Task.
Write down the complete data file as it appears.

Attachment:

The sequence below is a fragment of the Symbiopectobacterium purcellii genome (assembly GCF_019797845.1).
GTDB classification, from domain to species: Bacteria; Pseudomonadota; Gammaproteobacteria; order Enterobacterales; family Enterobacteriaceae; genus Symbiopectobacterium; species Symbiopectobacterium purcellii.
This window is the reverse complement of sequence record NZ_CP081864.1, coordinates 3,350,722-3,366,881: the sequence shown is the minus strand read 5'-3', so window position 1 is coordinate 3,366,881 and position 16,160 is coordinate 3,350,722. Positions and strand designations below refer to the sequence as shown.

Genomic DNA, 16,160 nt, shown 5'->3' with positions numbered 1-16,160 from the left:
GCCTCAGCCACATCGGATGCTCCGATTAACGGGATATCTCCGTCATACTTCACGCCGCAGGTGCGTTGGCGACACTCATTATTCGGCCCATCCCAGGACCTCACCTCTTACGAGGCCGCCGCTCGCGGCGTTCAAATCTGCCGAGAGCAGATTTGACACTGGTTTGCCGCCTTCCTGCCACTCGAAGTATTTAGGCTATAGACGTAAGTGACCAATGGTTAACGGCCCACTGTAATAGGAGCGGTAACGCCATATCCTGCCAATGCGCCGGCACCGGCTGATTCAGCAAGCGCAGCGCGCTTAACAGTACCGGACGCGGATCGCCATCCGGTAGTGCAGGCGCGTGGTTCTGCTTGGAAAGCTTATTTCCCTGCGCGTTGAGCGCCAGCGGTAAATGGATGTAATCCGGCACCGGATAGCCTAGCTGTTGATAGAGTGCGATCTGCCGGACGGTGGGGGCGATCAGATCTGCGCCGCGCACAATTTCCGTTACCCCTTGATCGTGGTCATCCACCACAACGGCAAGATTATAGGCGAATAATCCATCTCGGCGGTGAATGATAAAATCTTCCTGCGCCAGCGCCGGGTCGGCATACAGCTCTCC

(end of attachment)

The sequence below is a fragment of the Symbiopectobacterium purcellii genome (assembly GCF_019797845.1).
GTDB classification, from domain to species: Bacteria; Pseudomonadota; Gammaproteobacteria; order Enterobacterales; family Enterobacteriaceae; genus Symbiopectobacterium; species Symbiopectobacterium purcellii.
This window is the reverse complement of sequence record NZ_CP081864.1, coordinates 3,350,722-3,366,881: the sequence shown is the minus strand read 5'-3', so window position 1 is coordinate 3,366,881 and position 16,160 is coordinate 3,350,722. Positions and strand designations below refer to the sequence as shown.

Genomic DNA, 16,160 nt, shown 5'->3' with positions numbered 1-16,160 from the left:
GCCTCAGCCACATCGGATGCTCCGATTAACGGGATATCTCCGTCATACTTCACGCCGCAGGTGCGTTGGCGACACTCATTATTCGGCCCATCCCAGGACCTCACCTCTTACGAGGCCGCCGCTCGCGGCGTTCAAATCTGCCGAGAGCAGATTTGACACTGGTTTGCCGCCTTCCTGCCACTCGAAGTATTTAGGCTATAGACGTAAGTGACCAATGGTTAACGGCCCACTGTAATAGGAGCGGTAACGCCATATCCTGCCAATGCGCCGGCACCGGCTGATTCAGCAAGCGCAGCGCGCTTAACAGTACCGGACGCGGATCGCCATCCGGTAGTGCAGGCGCGTGGTTCTGCTTGGAAAGCTTATTTCCCTGCGCGTTGAGCGCCAGCGGTAAATGGATGTAATCCGGCACCGGATAGCCTAGCTGTTGATAGAGTGCGATCTGCCGGACGGTGGGGGCGATCAGATCTGCGCCGCGCACAATTTCCGTTACCCCTTGATCGTGGTCATCCACCACAACGGCAAGATTATAGGCGAATAATCCATCTCGGCGGTGAATGATAAAATCTTCCTGCGCCAGCGCCGGGTCGGCATACAGCTCTCC